Kirsty McLuckie: climbing plants cause creeping terror

Autumn is most definitely in the air, despite last week’s beautiful but brief Indian Summer. A chill in the early mornings heralds all the laborious tasks needed to get a home ready for winter, such as having the boiler serviced, carrying out the last mow of the grass, and finding a space somewhere to store the outdoor furniture inside.

But, for our house, it also means having to get to grips with the seemingly sentient plant life that is threatening to totally envelope the humble homestead.

Several years ago, faced with an ugly grey water pipe spoiling the look of the wall just outside the kitchen door, I came up with a bright idea of concealing it behind an artfully placed climbing plant.

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I built a planting box, stuck on a trellis and plopped in a clematis, which rewarded me with bounteous growth – but not in the place I wanted.

Image: Adobe StockImage: Adobe Stock
Image: Adobe Stock

In a matter of months, it shot up to the roof where its leaves and flowers filled the gutters, almost completely obscured a bedroom window, and threatened to engulf the satellite dish.

The next year, I cut it back to almost nothing and added what I was assured was a lower growing honeysuckle in the hope of filling the gap but – unsurprisingly – that followed the same skyward route.

Despite vicious annual pruning the two of them appear to be in cahoots, intertwining ever-upwards, extending well beyond the top of the trellis, and grabbing on to any leverage to climb even higher.

One twisted mass of limbs is so dense that it is self supporting and just stretches straight up into the sky.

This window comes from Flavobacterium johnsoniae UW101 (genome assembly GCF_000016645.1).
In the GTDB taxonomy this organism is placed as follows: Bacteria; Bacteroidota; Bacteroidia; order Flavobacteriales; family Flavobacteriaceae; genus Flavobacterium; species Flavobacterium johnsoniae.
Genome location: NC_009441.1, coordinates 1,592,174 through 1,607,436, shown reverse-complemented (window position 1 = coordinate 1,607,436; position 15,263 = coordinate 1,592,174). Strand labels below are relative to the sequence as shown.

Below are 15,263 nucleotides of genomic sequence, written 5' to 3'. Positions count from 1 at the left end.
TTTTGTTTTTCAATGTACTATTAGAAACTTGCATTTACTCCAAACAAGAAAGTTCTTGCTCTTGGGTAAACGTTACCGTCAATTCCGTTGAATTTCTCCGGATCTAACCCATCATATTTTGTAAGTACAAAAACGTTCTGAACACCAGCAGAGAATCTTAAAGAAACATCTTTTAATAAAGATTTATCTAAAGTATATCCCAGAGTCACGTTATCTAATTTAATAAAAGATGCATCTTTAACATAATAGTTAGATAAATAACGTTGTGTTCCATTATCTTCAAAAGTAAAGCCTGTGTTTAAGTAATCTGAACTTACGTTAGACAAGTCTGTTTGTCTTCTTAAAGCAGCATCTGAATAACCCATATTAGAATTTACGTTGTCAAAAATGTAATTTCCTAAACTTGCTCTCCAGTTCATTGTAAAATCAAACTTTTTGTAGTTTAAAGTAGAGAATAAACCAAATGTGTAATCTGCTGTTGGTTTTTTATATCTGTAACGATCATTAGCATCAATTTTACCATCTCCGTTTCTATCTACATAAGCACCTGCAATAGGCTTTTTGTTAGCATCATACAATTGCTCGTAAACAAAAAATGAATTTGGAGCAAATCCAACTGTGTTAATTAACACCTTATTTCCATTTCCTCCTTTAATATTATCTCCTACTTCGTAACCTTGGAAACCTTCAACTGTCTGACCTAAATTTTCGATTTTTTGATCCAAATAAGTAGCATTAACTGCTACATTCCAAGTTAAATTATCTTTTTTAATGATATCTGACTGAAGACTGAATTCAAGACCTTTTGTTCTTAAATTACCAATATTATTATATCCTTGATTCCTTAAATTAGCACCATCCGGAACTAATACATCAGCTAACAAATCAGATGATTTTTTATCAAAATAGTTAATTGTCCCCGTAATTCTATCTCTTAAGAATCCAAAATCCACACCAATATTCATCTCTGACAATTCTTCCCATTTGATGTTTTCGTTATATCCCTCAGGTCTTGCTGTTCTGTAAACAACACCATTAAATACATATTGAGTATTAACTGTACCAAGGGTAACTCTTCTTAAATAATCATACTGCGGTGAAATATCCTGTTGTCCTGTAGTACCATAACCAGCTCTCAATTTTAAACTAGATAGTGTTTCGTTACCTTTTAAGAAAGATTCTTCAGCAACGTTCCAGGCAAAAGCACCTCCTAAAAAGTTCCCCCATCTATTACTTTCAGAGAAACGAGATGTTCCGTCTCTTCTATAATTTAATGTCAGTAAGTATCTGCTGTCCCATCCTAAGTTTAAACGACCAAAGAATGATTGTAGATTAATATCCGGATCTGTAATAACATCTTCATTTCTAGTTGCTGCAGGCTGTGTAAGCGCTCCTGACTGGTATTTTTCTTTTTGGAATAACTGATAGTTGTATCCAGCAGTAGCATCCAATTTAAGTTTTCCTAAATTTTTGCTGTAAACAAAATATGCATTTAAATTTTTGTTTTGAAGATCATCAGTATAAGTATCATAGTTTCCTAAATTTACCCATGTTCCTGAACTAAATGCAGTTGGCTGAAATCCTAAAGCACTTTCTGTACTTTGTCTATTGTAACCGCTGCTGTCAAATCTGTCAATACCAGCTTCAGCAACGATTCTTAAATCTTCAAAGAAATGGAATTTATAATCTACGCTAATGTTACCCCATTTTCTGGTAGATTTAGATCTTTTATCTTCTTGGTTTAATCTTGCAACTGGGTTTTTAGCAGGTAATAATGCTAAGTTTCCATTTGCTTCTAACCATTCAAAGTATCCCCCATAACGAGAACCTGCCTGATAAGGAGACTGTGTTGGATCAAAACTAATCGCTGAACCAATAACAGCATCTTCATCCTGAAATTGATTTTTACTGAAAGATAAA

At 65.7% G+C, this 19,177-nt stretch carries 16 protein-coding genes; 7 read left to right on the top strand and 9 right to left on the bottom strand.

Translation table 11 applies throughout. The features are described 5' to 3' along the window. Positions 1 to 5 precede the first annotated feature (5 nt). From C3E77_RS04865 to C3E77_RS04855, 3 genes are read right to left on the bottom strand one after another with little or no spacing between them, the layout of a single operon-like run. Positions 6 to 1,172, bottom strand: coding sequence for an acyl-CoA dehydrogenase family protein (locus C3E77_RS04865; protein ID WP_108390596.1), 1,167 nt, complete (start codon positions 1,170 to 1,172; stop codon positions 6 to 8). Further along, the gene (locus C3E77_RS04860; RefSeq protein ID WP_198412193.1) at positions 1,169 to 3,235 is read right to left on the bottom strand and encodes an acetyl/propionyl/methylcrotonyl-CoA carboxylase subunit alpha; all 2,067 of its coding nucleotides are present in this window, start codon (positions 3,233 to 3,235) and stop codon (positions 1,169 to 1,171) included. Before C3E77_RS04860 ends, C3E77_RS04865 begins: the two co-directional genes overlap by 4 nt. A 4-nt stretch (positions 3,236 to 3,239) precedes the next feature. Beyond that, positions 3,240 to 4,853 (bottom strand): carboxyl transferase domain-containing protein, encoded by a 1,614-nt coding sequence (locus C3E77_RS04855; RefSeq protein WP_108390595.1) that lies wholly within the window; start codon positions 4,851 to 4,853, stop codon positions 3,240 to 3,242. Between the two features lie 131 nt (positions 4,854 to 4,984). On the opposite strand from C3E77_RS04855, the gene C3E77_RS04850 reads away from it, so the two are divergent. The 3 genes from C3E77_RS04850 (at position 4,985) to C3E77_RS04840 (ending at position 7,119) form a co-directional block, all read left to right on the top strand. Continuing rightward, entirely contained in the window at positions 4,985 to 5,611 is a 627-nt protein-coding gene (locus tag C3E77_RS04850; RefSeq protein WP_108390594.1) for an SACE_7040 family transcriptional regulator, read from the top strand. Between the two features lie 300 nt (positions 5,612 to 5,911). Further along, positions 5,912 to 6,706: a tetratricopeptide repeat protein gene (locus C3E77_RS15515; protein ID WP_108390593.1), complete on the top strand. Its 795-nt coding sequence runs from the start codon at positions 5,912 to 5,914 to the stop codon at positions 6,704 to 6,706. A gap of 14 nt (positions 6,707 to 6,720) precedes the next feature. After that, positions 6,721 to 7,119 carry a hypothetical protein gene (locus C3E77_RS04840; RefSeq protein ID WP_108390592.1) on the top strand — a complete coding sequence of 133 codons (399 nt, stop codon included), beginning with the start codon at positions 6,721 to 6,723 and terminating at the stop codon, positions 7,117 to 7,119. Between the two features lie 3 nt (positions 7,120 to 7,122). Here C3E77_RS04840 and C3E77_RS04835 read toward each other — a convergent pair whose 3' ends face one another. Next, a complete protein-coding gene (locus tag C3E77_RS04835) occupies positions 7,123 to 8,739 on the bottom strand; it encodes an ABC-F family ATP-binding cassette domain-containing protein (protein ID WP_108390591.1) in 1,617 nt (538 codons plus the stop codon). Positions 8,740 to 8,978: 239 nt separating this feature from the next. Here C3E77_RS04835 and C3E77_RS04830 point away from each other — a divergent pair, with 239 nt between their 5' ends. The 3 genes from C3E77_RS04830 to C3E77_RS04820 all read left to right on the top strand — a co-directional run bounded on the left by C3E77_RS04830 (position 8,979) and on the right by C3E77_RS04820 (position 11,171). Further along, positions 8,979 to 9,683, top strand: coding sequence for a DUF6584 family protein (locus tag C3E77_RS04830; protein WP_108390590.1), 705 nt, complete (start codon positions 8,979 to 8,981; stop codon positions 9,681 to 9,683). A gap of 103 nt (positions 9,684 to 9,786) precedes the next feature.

At the same time, I planted a “three foot” Virginia creeper on the north-facing side of the house.

Again, it is a healthy looking plant, despite a lack of sunshine in that space, with its bright green leaves each September turning a stunning, vibrant ruby red.

But the plant also whizzed up the wall to take over the roof on that side and is now extending alarmingly along a telephone wire.

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It grows so quickly that when my son left his upstairs bedroom window ajar for a week when he was away, its tentacles came inside and attempted to devour his desk.

All three plants look lovely, and have certainly added a cosier feel to what was a quite boring new-build exterior, but they are going to have to be stopped in their endeavours to assert territorial dominance.

Nor is their innocence assured. Climbing plants can cause a lot of damage to the exterior of a house.

Not only will their deciduous leaves clog gutters – which, left unchecked, can cause damp in the walls, but self-supporting climbers, such as the Virginia creeper and certain types of ivy, can damage mortar or render with their inveigling suckers.

Vigorous climbers can wheedle their tendrils under roof slates, with the danger of dislodging them, which again will eventually lead to leaks inside.

And I’m already losing sleep thinking about the things I can’t easily check – such as what their fullsome roots may be doing to the foundations of the house.

The job of taming them will be mighty this year. We don’t have a ladder long enough to reach – and, even if we did, I’m not foolhardy enough to attempt armed combat at second-storey level. So I will have to face the expense of hiring someone with a cherry picker to do the job.

While beautiful, these three horticultural miscreants might end up to be the most expensive garden centre purchases I have ever made.​

- Kirsty McLuckie is property editor at The Scotsman

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